“My dad’s work and mine has a unique sense of humor that runs deep: kind of existential and philosophical. There’s like some sort of self-effacing quality. I feel like my family has a real bullshit detector. We’re real. We don’t want to do anything that doesn’t feel honest.”-
The daughter of legendary Jazz pianist and composer Mose Allison, singer/ songwriter Amy Allison has been a fixture on the New York music scene since the 1980s. After more than a decade’s worth of critically acclaimed albums (five solo and two with her ’90s Indie Rock band Parlor James) Amy Allison has slowly gained a reputation mirroring that of her legendary father Mose Allison: an artist’s artist. Her 1996 album The Maudlin Years was ranked by none other than Elvis Costello as among the 500 Greatest Albums of All Time, and she excitedly declares that her new album, Turn Like The World Does is “like nothing I have ever done before.” On a sweltering summer evening in Brooklyn, she sat down with The Los Angeles Beat to discuss her music, her father, the Allison legacy and more.
What genres/styles of music did you grow up listening to and how/when did you become attracted to Country Music?
I listened to a lot of pop radio when I was a little kid. My parents had various records that I liked. One was an album by Billie Holiday with Teddy Wilson from the 30’s, called Lady Day. I really loved that record, and I love her as well. I was a huge Billie Holiday fan. I played flute and piano, and studied classical music as well.
I loved old movies, and listened to a lot of standards from the movies. I also loved show tunes. I remember setting my alarm clock to be able to get up to watch some of those old 30’s musicals on television, because it was hard to buy a recording of that music. I’d take my little tape recorder, and tape what I could from the TV.
I started listening to Country music in earnest when I saw Loretta Lynn on a TV variety show- the Mike Douglas show-when I was a kid. I looked for an album of hers for what seemed like months till I finally found one.
What were the main qualities of County music that drew you to it?
It was the honesty that I liked. It’s real authentic and emotionally direct. It’s very economical and yet very evocative. I love the stories, and the humor of the word play. I also liked the singing styles.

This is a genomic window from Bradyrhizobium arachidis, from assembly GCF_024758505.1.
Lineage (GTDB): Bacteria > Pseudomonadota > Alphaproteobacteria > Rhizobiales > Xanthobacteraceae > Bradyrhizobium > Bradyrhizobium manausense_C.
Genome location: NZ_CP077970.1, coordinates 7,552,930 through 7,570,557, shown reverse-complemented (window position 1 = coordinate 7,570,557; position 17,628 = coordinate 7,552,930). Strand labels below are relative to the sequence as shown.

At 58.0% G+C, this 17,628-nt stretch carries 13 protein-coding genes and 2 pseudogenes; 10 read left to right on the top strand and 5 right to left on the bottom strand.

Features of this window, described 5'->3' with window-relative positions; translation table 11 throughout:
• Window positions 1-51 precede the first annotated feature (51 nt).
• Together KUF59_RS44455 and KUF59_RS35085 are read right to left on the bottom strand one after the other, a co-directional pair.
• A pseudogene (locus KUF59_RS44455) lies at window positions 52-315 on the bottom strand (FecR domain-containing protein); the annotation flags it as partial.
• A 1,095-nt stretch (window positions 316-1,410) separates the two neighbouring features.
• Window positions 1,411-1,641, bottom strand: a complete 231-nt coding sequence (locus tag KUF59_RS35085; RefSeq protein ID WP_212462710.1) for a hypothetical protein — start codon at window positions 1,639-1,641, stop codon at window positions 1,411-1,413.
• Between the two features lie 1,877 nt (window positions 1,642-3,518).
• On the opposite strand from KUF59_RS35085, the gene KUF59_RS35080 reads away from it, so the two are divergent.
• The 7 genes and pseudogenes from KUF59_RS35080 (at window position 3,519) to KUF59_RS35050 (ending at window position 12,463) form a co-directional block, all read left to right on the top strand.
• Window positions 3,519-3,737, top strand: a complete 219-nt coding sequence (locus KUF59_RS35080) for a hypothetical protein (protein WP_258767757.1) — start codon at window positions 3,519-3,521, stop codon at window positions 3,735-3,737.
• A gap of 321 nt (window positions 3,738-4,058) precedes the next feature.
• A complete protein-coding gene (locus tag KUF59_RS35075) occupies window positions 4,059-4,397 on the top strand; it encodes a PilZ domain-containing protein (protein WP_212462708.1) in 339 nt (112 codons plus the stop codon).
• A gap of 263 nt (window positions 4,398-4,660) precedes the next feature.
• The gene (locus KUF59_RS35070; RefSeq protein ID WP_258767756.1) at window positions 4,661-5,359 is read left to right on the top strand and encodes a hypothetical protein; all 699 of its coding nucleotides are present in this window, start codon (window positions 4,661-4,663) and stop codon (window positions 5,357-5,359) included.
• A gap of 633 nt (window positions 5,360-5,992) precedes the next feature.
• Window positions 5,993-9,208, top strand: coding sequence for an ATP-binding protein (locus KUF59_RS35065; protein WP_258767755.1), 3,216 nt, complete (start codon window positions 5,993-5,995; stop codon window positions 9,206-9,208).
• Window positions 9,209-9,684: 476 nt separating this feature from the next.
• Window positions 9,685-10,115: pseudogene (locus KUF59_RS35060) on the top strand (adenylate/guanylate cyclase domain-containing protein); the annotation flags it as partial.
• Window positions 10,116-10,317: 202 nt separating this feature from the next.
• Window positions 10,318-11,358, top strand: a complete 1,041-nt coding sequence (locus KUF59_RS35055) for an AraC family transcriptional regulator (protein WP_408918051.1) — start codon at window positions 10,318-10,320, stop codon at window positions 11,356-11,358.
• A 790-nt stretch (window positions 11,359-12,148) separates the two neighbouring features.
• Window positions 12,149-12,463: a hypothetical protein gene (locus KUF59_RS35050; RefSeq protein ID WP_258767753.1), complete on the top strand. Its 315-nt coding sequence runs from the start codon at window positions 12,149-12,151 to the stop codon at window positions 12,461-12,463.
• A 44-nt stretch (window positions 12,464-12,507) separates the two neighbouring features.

I was exposed to such a vast array of styles and genres, being really conscious of everything that’s come before. From all of that, you carve out your own niche. I feel that there’s a common thread, but yet it’s all me. So, when people ask me, “What kind of music do you play?” in the beginning I might have said, “Country,” and then I might have said, “Country Pop”. Today I feel it’s too hard to define, because the farther along you get, the more your influences combine and you become your own genre. I see myself as coming from very different influences.
How has your father inspired/influenced you as an artist and as a person?
He’s a very principled, hard-working and honest person, and he’s the same in his art. His style is totally him and unique. I think he has completely carved a niche for himself that’s not really nameable. It’s a genre that’s a cross of different things. There are some people that can’t be nailed down, and I think that my father is one of them. I don’t think there’s anybody else doing what he does. He’s got such conviction about who he is, and he’s incapable of not being honest. He’s so focused, and knows exactly who he is, and what he is comfortable with. I always knew that was the way to be.
As the daughter of the legendary Mose Allison, what qualities of your father and yourself would you like to see represented by future generations carrying on the Allison legacy?
My dad’s work and mine too has a unique sense of humor that runs deep: kind of existential and philosophical. I think that our use of humor is something that will be passed on. I think we both have a strong sense of individuality and just being humble: never showing off just for the sake of showing off. I don’t have any kids of my own, but I do have nieces, and maybe they’ll have kids who will carry on.
Many of your peers and fans were delighted with your recording of “Was” (from the album Everything and Nothing Too). Having heard your father’s original recording (from his 1990 album My Backyard) as a comical and sardonic piece, it was quite a revelation to hear your interpretation: delicate yet powerful. Is there any chance of you doing an entire album’s worth of your dad’s songs?
I would love to do that. I would have to get some really good musicians!
As a songwriter noted for your thematic/narrative work, are most of your songs addressing actual people and events?
Interesting question! Nobody’s ever asked me that. I would say they are inspired by real people and events, but there’s a lot of embellishment and license taken. Mostly they’re just about the way I feel.
What particular songwriting techniques do you use as a kind of creative guideline?
I don’t think in terms of a technique. I can see that my writing has changed. I think I’m more economical now. Lately, I seem to like saying the most with the fewest words. I gravitated early on to the Country idiom. I liked its emotionality, humor and simplicity.
Do you compose melodies primarily in your head or on an instrument?
I have always composed in my head. I play guitar now rudimentarily, but I’m not any good. Sometimes I’ll change a melody based on a mistake I make when I’m trying to put the melody in my head to chords. Or I’ll happen on a chord that I hadn’t planned on and that could change the melody. But mostly I complete songs in my head first.
Which comes to you first: the words or the melody? And is there a particular time of the day or evening that you do most of your composing?